Colorectal cancer as a complex disease: defining at-risk subjects in the general population - a preventive strategy

Expert Rev Anticancer Ther. 2004 Jun;4(3):377-85. doi: 10.1586/14737140.4.3.377.


Over the last few decades it has become clear that highly penetrant disease genes are responsible for a minor proportion of colorectal cancer cases. Families with hereditary syndromes are today recognized and included in surveillance programs known to reduce morbidity and mortality in colorectal cancer. Colorectal cancer is preventable and screening strategies in whole populations are currently under debate. Colorectal cancer can be considered a complex disease, with a combination of predisposing genetic variants and environmental factors that contribute to the illness as a whole. The progress made in the genome project provides an opportunity to determine such genetic variants and environmental factors. This knowledge can be used to define a subpopulation at increased risk for colorectal cancer. It will be more feasible to design preventive strategies for this subgroup than for a whole population.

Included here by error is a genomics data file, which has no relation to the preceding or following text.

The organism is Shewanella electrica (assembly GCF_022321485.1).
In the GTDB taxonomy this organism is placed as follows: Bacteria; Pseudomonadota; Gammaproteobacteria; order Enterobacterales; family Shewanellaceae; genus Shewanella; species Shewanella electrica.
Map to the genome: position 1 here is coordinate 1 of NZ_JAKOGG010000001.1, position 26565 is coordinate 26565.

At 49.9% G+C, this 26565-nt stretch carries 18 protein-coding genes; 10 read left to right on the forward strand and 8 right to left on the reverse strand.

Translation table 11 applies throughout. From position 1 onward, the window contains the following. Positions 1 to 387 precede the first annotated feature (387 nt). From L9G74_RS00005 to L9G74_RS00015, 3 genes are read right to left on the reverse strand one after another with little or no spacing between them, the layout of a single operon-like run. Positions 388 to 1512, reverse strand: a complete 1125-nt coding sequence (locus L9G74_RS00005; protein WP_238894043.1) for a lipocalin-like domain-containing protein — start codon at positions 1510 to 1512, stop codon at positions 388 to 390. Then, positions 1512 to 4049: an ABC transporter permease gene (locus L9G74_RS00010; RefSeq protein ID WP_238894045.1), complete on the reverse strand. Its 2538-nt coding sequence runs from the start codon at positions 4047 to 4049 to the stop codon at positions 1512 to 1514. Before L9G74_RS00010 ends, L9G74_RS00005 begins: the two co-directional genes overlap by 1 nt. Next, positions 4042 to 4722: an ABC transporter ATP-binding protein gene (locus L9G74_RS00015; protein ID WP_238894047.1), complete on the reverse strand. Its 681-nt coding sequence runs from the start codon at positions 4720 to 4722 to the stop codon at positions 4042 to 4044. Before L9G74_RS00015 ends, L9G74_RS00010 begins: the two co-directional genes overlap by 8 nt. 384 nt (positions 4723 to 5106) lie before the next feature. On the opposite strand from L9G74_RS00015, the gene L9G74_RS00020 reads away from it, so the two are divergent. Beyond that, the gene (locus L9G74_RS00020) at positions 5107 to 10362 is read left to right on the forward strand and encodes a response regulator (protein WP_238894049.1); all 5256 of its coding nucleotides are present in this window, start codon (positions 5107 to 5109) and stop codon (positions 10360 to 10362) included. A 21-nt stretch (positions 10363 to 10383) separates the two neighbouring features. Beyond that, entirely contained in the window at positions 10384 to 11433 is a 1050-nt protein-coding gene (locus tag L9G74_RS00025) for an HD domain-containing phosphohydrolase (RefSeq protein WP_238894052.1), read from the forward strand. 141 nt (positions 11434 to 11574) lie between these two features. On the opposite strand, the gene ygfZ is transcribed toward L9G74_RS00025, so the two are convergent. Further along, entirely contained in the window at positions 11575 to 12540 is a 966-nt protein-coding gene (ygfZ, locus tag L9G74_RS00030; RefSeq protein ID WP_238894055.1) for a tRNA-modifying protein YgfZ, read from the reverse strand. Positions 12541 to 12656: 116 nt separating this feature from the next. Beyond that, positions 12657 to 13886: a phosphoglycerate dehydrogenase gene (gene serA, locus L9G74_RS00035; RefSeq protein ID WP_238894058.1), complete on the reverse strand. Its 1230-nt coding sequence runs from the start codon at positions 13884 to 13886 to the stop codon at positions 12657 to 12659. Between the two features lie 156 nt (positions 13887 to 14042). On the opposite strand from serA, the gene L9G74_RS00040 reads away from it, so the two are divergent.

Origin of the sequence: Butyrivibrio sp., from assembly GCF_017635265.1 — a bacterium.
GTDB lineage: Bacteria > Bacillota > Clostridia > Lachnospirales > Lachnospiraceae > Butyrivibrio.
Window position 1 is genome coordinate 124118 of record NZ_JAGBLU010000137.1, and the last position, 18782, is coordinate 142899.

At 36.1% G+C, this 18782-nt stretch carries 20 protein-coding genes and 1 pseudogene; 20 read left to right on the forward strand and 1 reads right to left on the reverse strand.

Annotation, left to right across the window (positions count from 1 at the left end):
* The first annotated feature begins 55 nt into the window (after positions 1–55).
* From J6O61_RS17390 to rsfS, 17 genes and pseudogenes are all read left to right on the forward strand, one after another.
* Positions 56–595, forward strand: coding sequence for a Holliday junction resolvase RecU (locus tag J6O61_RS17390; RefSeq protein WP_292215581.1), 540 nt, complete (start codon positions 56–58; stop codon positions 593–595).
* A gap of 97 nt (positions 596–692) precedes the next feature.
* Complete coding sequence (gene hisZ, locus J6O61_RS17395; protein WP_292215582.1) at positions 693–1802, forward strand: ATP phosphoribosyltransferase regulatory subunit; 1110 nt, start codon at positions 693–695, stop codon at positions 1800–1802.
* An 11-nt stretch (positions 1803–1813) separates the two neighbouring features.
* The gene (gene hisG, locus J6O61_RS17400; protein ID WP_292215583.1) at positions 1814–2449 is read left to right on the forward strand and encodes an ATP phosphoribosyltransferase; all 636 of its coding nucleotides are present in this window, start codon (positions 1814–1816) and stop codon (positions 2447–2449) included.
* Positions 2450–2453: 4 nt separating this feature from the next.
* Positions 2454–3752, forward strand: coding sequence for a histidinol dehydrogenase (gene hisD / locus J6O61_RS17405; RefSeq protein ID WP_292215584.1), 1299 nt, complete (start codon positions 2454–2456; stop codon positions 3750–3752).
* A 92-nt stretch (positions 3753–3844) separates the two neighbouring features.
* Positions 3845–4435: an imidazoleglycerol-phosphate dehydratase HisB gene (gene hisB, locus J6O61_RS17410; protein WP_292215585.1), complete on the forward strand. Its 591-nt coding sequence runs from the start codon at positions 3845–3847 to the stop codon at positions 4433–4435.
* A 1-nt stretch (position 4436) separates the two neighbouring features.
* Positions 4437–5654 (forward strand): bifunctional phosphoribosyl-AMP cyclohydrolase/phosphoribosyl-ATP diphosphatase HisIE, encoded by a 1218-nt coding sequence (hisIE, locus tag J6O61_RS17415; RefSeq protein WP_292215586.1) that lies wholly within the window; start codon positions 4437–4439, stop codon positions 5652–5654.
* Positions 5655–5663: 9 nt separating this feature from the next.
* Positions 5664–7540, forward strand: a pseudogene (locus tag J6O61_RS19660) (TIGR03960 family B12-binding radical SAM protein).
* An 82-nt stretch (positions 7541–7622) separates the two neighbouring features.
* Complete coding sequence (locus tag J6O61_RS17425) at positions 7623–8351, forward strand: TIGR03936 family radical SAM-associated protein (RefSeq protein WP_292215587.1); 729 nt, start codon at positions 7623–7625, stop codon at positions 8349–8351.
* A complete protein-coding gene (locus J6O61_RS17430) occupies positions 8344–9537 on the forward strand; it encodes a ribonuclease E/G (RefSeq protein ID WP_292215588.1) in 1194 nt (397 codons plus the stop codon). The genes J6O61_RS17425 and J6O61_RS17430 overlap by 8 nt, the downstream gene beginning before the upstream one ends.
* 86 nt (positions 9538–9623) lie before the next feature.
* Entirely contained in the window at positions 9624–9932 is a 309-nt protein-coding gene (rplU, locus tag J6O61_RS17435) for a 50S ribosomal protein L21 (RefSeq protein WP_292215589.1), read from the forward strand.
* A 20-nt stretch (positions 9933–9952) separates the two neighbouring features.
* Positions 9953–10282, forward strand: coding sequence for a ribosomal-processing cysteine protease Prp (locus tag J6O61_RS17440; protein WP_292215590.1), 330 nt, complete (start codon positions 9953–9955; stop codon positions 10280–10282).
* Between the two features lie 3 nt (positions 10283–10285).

Publication types

  • Research Support, Non-U.S. Gov't
  • Review

MeSH terms

  • Animals
  • Biomarkers, Tumor
  • Colorectal Neoplasms / diagnosis
  • Colorectal Neoplasms / etiology*
  • Colorectal Neoplasms / prevention & control*
  • Female
  • Genetic Predisposition to Disease
  • Humans
  • Male
  • Pedigree
  • Polymorphism, Genetic / genetics
  • Risk Factors


  • Biomarkers, Tumor